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Changing inequality in work injuries and work timing.

A new study suggests that, over the past 20 years, the burdens of working at undesirable times--evenings and nights--and the risk of occupational injury have increasingly been borne by lower-wage workers

The most striking development in the U.S. labor market over the last 20 years has been the rapid rise in the inequality of earnings. Whether we measure hourly, weekly, or annual earnings--whether across individuals or across industries--or even whether we separate workers by education or experience level, we observe the same growing inequality of the immediate direct monetary returns to work.(1) This is important, but the returns to most American workers' efforts are far broader than what these direct measures encompass. They include employers' contributions to pensions and to their employees' health care, as well as less important payments, such as for educational expenses, workers' compensation, and so on.(2)

There is yet a third category of benefits that workers receive from their jobs--the nonmoney characteristics of work that distinguish what we like to call "good jobs" from "bad jobs." These include the jobs' dangers, their unpleasantness (dirtiness, repetitiousness, and so forth), and perhaps even the esteem in which they are held. While the monetary value of this kind of benefit from work is difficult to measure, the returns are real. Most important, in at least two cases--the incidence of evening and night work, and the burden of injuries on the job--we can measure how these returns are distributed and how their distribution has changed in the United States, and we can compare these changes to the distribution of earnings. The result is an expanded view of changing inequality in the U.S. labor market over the past 25 years. This broader approach is made possible because BLS has recently updated its information on the timing of work, and because consistent series on occupational injuries have now been available for nearly 20 years.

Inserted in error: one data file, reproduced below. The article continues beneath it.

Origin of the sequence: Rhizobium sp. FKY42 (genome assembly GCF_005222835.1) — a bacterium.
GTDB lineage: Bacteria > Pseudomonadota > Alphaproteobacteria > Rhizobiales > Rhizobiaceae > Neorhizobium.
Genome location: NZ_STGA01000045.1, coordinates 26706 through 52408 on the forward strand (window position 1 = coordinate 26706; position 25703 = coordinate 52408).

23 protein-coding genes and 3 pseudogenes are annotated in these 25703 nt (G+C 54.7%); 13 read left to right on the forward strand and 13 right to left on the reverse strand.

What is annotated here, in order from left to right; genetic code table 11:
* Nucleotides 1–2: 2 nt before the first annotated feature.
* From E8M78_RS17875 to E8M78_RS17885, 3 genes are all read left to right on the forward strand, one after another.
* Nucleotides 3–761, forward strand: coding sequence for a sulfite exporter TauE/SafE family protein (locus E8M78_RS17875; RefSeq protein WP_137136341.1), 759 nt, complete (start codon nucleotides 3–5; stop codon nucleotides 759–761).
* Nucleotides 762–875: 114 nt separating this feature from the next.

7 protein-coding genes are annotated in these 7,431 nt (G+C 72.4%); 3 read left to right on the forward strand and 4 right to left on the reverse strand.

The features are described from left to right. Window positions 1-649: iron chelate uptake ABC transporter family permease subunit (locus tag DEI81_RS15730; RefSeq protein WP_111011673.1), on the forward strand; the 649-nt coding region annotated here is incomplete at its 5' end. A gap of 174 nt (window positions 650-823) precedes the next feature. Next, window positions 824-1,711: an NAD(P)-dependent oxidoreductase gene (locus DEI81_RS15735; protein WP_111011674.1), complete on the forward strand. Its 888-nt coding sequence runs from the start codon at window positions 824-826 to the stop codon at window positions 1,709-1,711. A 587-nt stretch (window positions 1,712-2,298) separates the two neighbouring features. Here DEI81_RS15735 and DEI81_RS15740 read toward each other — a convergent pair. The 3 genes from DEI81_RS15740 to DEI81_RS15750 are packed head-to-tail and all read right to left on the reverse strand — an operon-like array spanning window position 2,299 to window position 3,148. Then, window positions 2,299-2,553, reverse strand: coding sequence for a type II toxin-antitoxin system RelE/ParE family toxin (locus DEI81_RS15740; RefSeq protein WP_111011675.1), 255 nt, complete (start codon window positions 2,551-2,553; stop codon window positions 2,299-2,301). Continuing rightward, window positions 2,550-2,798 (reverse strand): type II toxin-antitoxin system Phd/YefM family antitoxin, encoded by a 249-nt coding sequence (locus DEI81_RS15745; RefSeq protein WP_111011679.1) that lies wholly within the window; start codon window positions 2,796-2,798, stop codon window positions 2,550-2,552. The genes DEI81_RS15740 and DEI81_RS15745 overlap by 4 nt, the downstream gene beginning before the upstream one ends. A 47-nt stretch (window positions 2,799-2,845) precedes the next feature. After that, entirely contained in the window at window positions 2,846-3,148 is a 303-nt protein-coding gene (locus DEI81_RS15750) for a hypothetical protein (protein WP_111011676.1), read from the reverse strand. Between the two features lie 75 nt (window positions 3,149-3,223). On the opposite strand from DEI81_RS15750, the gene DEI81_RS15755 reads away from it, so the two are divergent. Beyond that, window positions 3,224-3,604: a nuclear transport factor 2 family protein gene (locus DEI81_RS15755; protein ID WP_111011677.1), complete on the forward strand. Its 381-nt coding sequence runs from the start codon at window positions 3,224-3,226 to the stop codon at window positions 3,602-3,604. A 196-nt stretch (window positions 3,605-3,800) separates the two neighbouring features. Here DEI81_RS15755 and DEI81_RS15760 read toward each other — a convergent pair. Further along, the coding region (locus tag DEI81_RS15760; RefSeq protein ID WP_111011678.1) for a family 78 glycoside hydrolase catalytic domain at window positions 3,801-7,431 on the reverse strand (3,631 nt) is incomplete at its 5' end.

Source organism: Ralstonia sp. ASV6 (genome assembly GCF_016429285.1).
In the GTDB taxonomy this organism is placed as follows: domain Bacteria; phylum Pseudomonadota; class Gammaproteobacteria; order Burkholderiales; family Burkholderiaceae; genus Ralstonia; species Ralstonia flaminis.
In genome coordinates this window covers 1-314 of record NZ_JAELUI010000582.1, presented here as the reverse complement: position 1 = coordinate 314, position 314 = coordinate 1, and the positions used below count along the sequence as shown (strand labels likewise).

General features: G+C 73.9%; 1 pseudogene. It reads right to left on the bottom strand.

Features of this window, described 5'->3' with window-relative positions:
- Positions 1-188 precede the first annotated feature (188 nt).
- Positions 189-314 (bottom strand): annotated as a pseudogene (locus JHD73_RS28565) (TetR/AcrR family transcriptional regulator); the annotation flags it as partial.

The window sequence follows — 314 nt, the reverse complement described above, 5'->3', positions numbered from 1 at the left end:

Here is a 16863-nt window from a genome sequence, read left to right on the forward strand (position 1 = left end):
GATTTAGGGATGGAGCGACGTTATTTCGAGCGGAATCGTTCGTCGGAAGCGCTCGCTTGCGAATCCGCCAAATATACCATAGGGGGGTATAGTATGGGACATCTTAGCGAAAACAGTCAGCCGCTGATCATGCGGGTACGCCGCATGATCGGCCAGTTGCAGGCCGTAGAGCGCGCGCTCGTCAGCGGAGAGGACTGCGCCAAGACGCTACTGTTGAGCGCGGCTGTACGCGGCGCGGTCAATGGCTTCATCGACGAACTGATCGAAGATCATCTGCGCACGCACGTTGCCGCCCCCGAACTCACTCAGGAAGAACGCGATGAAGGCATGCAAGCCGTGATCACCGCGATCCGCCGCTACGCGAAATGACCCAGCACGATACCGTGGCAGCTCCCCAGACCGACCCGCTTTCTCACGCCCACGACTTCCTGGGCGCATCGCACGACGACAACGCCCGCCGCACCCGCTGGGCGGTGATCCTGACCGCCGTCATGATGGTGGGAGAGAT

What we expect